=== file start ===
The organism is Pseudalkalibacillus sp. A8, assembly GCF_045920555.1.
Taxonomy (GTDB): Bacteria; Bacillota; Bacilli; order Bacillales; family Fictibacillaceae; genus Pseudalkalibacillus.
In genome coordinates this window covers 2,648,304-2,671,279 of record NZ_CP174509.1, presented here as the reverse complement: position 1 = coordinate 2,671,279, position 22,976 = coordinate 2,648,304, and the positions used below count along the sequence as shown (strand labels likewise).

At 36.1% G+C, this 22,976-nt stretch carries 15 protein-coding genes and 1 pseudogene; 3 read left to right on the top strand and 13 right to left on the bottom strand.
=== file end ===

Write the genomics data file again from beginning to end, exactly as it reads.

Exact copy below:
The organism is Pseudalkalibacillus sp. A8, assembly GCF_045920555.1.
Taxonomy (GTDB): Bacteria; Bacillota; Bacilli; order Bacillales; family Fictibacillaceae; genus Pseudalkalibacillus.
In genome coordinates this window covers 2,648,304-2,671,279 of record NZ_CP174509.1, presented here as the reverse complement: position 1 = coordinate 2,671,279, position 22,976 = coordinate 2,648,304, and the positions used below count along the sequence as shown (strand labels likewise).

At 36.1% G+C, this 22,976-nt stretch carries 15 protein-coding genes and 1 pseudogene; 3 read left to right on the top strand and 13 right to left on the bottom strand.